Now that AJA (Americans of Japanese Ancestry) baseball has once again started, a few comments should be made about this fine league.
First, those running this organization are to be congratulated for keeping America’s favorite pastime running for so many years. The volunteers and the finances it takes to keep it operational are difficult to find, so, again, all those people need to be saluted.
But, having said that, I would be extremely remiss in not bringing up my long battle with these AJA heads to open their league to any person, male or female, black, white or yellow, who has the ability to compete in their league.
Eligibility for playing AJA baseball has been restricted to those having Japanese blood and, for me, it taints this fine league with being discriminatory. And I know that there are those on this wonderful island who strongly disagree with me but I would simply ask those who want to keep this league “closed” to those who do not have Japanese blood in them, what could possibly be the downside of letting everyone play who has the ability?
Once Jackie Robinson broke the color barrier in the big leagues, the sport became greater than it was without those African Americans. I had the honor and thrill to play with Jackie along with the other greats, Campanella, Newcomb, Black and Gilliam, and saw what discriminatory practices those players had to tolerate in the South just to play baseball. Those greats could not even stay in the same hotels (1953) as we other Dodgers, nor eat at restaurants with their Dodger teammates.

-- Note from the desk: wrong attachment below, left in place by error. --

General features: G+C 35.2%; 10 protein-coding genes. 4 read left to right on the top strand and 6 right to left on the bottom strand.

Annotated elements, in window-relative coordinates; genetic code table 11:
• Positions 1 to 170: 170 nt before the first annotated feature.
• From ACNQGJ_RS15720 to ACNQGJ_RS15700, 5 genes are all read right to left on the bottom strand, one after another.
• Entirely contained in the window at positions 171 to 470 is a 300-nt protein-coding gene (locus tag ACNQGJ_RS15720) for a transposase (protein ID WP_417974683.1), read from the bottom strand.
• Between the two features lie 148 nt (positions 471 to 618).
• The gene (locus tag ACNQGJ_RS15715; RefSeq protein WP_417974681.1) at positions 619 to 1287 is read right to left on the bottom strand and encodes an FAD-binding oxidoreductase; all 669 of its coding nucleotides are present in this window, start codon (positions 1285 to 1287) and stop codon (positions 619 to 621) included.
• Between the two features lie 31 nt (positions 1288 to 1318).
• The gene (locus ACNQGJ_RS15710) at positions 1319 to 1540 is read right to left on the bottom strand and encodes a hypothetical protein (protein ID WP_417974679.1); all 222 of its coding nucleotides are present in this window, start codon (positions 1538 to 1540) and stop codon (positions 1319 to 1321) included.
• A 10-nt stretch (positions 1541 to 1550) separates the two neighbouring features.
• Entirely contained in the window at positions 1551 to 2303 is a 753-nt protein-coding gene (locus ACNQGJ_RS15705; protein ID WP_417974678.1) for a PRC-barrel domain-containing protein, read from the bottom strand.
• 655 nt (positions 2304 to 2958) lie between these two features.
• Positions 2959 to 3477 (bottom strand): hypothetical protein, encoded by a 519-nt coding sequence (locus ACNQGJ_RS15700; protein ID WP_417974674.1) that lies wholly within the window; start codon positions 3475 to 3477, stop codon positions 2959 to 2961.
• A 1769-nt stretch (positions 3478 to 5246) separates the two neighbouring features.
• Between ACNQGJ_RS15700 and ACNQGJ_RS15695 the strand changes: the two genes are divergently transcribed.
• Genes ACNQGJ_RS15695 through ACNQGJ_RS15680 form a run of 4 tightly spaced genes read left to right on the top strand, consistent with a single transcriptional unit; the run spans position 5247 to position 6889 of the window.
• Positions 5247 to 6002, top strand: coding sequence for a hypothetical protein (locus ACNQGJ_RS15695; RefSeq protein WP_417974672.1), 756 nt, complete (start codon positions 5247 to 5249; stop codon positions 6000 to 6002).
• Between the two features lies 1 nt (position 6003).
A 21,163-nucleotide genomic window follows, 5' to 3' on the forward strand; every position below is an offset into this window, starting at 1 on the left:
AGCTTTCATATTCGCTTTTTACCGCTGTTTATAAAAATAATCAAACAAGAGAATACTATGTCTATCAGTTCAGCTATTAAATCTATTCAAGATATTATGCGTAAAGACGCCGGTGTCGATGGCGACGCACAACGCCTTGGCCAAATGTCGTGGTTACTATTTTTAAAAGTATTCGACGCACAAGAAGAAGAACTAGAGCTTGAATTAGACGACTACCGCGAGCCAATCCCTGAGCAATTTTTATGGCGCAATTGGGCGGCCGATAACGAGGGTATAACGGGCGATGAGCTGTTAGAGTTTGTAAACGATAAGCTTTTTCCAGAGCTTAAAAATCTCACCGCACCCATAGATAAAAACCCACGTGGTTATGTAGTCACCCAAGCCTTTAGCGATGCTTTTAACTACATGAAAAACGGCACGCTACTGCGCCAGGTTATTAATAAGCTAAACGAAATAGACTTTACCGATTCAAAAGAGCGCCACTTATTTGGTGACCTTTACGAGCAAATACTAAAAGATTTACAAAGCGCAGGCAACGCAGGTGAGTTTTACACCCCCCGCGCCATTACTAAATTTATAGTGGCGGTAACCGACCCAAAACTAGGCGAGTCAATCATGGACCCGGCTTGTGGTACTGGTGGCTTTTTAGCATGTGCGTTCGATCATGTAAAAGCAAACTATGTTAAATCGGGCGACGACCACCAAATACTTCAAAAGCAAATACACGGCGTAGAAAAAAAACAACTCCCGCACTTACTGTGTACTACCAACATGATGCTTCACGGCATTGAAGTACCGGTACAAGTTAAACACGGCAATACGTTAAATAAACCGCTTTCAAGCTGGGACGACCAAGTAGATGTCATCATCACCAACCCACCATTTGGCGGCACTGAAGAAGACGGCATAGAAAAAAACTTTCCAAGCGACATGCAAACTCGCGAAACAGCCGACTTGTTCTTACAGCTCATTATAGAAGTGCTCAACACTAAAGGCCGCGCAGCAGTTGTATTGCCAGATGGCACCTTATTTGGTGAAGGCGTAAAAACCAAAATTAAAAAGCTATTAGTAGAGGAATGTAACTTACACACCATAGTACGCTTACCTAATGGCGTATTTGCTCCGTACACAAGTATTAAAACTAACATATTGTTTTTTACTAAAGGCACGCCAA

Branch Rickey was a genius to have signed Robinson, who was not only a great ball player but one who had to keep his mouth shut when getting called every dirty name in existence and getting knocked down or spiked.
Hope all of you who read this letter got to see “42,” the Jackie Robinson story, as it was outstanding, showing what discrimination was and that it still exists in certain areas.
Today in the big leagues we see players from around the world who have made baseball stronger and more watched than any time in its history. With our UCLA alumni baseball team we played in tournaments and against teams in France, Spain, Italy, The Prague, Puerto Rico, Cuba, Australia and Canada.
Whenever we lost we showed nothing but respect for those players who beat us, and they in turn showed us respect when we beat them. No fights, no demonstrations, just goodwill taking place.
My point is that our AJA baseball league could only be stronger by opening their doors to everyone; to possibly give some kid a chance of sharpening his talents in the high school off-season so he can go to a major college, even with a possible scholarship. Let us never forget that two brothers, Tyler and Kirby Yates from Kauai, reached the big leagues, defying odds in the millions against them to get there.
Maybe they did not want to play AJA baseball, but wouldn’t it be embarrassing if they did but could not because of the league rules? This island can only be super proud of these two young men for doing something that may never be done again.
Please, AJA baseball, eliminate your Japanese-only policy and welcome anyone who wishes to play. The Japanese welcomed me to their “big leagues” for five years, and treated me royally.
Glenn Mickens is a resident of Kapaa.